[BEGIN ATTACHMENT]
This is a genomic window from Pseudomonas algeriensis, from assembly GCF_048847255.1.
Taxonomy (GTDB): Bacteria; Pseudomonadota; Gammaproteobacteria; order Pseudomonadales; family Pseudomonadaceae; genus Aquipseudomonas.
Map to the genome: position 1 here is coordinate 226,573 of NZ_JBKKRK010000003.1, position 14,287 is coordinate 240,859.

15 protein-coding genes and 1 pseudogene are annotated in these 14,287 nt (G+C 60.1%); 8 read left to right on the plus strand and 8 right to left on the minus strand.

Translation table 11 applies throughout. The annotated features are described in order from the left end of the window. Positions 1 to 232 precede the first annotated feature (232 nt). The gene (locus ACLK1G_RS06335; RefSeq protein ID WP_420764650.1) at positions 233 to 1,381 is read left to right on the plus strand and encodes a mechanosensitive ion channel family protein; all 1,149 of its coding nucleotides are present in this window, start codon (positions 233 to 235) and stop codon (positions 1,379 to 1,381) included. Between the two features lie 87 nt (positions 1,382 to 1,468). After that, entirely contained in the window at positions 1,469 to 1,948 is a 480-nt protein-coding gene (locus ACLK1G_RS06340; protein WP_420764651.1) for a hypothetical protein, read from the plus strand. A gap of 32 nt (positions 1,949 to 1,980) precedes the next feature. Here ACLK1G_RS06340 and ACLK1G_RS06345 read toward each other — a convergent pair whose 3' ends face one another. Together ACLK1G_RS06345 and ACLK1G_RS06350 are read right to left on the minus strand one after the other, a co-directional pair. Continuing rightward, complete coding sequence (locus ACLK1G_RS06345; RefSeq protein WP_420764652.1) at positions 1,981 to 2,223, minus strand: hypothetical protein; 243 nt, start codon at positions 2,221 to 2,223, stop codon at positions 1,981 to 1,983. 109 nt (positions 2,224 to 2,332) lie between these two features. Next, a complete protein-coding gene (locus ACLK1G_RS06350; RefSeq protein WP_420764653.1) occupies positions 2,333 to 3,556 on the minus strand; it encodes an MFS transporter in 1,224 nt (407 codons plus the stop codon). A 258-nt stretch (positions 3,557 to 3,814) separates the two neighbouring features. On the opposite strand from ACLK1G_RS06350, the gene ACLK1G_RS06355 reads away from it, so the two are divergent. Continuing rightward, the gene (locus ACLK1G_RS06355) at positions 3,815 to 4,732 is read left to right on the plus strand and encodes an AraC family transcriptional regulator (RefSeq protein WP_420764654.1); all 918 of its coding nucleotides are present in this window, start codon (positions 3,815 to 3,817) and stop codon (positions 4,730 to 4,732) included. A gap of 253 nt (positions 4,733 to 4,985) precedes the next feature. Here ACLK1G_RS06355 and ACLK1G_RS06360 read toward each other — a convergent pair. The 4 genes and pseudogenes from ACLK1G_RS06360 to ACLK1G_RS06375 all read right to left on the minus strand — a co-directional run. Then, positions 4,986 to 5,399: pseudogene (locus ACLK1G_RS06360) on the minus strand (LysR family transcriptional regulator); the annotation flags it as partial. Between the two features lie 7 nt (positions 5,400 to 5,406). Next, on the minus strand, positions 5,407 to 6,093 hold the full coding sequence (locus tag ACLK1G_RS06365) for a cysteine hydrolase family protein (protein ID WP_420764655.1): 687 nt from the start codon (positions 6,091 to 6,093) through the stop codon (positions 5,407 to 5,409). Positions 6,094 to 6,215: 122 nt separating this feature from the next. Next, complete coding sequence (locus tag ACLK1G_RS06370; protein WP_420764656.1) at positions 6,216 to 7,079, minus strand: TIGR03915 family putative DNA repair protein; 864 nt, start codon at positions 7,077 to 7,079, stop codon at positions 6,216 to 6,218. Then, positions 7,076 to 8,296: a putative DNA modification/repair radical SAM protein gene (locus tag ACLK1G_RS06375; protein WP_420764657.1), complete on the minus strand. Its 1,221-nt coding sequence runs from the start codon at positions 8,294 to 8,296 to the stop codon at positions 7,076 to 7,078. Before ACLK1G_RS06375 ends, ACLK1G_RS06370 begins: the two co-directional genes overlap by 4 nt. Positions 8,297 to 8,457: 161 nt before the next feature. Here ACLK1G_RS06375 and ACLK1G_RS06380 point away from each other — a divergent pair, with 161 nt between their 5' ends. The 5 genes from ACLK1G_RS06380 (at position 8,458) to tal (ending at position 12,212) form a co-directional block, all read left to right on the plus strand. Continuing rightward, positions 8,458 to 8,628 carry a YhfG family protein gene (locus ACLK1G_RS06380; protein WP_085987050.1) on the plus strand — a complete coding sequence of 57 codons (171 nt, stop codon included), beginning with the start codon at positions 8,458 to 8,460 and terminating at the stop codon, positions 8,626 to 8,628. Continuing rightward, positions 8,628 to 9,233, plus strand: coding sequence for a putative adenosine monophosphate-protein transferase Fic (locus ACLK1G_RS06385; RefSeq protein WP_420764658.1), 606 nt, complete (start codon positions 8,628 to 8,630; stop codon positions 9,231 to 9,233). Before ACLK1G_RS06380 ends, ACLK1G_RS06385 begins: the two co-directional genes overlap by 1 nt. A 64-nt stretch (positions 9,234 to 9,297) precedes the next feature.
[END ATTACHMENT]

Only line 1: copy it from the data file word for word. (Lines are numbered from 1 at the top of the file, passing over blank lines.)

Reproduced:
This is a genomic window from Pseudomonas algeriensis, from assembly GCF_048847255.1.